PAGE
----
Saturday, October 15, 2011

The 39 Steps

The 39 Steps is most famously a movie made by Alfred Hitchcock in England, before he relocated to Hollywood. It was preceded by the John Buchan novel and followed by several other film and TV versions, all from the UK.

In his published conversation with Alfred Hitchcock, fellow director Francois Truffaut observed that in the spy thriller The Thirty-Nine Steps, Hitchcock was willing to “sacrifice plausibility in favor of pure emotion.” “Yes, that’s right!” was Hitchcock’s entire response. On stage, there’s no theatrical form more willing to sacrifice plausibility for emotion than farce, if the result is laughter.

 And it’s farcical comedy that Ferndale Repertory Theatre presents with Patrick Barlow’s 2005 stage version of The 39 Steps, in which four actors play 150 characters.Well, it’s more like three actors playing 149 characters. Well, really it’s two actors playing 147 characters. You get the idea. There are four actors playing a lot of people—especially spies and femme fatales-- in a lot of different places, including a train and an airplane. The story more or less follows the plot of the movie (and the novel) at breakneck speed, in a script praised for its hilarity. Apparently getting all the Hitchcock references is a bonus.

At Ferndale, Gary Sommers plays the hero, Richard Hannay. Kyra Gardner plays the three women he encounters. Millie Casillas and Jeremy Webb play everybody else—assorted police officers, bad guys, a milkman, etc. And it’s all played for laughs.

 The story: Hannay is watching a stage show in London starring Mr. Memory, whose talent is that he remembers obscure facts. A shot rings out, a woman accosts Hannay, and he’s off on an adventure that takes him to Scotland and back, in pursuit of enemy agents, secret military plans and the mystery of whatever the 39 steps are.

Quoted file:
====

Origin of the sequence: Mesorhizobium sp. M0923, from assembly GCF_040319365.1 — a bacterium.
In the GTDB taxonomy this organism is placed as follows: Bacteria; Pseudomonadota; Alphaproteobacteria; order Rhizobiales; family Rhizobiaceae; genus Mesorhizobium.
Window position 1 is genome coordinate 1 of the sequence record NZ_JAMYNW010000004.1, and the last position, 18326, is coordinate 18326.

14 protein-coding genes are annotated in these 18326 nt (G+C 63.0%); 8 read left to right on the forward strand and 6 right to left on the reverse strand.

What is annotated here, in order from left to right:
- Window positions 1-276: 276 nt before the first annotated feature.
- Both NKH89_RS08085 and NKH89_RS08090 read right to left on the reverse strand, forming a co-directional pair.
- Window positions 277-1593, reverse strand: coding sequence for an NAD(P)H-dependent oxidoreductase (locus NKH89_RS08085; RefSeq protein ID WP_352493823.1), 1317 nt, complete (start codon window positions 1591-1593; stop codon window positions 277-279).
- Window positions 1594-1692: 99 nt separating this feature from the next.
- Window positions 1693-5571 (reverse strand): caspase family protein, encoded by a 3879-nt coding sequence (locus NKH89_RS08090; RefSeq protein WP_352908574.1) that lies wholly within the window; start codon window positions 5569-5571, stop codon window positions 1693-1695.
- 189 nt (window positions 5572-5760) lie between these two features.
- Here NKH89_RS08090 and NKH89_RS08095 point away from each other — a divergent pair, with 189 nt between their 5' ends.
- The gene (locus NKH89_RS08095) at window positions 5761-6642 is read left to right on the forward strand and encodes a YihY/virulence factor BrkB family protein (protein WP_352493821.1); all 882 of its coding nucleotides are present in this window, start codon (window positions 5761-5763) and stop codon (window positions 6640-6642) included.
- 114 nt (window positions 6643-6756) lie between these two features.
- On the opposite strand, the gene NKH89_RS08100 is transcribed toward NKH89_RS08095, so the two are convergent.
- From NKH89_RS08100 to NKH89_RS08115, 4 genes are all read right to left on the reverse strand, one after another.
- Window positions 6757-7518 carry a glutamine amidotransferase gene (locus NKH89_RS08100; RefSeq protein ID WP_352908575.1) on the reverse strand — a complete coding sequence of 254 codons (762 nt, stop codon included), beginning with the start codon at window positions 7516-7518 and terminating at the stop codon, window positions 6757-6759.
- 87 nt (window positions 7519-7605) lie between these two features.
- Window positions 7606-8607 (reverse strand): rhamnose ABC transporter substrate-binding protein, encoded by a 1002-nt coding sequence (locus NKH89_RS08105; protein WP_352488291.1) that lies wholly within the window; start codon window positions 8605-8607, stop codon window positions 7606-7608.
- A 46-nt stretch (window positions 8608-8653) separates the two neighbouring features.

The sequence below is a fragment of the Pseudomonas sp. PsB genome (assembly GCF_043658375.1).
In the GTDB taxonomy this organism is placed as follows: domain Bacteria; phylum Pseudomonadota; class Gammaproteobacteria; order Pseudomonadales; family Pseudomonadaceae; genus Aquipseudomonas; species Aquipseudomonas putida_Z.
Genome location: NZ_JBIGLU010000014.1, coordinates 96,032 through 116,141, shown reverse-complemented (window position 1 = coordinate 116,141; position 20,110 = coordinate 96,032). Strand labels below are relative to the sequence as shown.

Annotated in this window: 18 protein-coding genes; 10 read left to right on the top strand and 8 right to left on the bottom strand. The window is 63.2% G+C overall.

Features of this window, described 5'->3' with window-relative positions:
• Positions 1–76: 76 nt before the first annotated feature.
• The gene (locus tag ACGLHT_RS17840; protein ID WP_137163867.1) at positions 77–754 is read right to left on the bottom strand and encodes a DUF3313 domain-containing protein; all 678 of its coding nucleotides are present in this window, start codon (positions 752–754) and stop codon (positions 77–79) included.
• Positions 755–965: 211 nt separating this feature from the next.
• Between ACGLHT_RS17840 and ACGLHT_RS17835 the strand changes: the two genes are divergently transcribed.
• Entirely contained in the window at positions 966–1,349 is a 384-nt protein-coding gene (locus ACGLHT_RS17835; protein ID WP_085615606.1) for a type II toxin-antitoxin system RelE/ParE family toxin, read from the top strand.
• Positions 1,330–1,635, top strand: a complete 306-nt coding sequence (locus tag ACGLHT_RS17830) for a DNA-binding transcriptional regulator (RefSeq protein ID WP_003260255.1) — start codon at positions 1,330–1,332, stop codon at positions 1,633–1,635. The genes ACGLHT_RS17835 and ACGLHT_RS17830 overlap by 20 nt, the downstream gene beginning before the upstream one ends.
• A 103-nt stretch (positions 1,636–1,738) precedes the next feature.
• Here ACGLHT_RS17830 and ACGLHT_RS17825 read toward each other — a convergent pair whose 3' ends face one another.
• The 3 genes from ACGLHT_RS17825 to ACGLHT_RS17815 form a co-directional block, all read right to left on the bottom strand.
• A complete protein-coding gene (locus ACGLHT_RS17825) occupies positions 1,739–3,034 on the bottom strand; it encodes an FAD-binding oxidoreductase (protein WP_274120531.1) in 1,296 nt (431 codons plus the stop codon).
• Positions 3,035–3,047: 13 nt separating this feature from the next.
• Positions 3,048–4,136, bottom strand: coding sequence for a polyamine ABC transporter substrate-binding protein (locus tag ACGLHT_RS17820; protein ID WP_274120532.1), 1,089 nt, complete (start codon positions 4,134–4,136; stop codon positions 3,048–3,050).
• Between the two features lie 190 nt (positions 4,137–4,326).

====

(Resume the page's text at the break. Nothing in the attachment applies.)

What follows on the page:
The intrigue and sleuthing genres have inspired many styles of spoofing. This is not the verbal and countercultural comedy of Firesign Theatre—it’s no Nick Danger, Third Eye (although a Dr. Memory does appear in another Firesign production.) It’s not exactly a film parody, in the manner of Neil Simon’s movie The Cheap Detective. It is mostly the Hitchcock story done as physical comedy, especially as directed by Dell’Arte grad Barney Baggett.

 “What I like in The Thirty Nine Steps are the swift transitions,” Hitchcock told Truffaut. “You use one idea after another and eliminate anything that interferes with the swift pace.” The play mimics that idea. The emphasis is on virtuoso character switches, slapstick and acrobatics. Which is fortunate, since bad Brit accents and an abundance of otherwise unintelligible dialogue don’t add much.

 The fast pace depends on stage magic performed by scenic and sound designer Dan Stockwell, lighting designer Greta Stockwell and costume designer Lydia Foreman, plus backstage managers Ben McBride and Juan Reynosa.

 Sommers threads the action with the appropriate awkward aplomb, Gardner is an appealing love interest, while Webb and especially Casillas display admirable clown skills. There are gaping holes in the story and this presentation, but that’s Hitchcock, too. If you’re expecting no more than a diverting show this may fit the bill, especially with a bag of the popcorn from the lobby.

 The 39 Steps continues weekends at Ferndale Rep through October 30. Tickets and information: (707) 786-5483,

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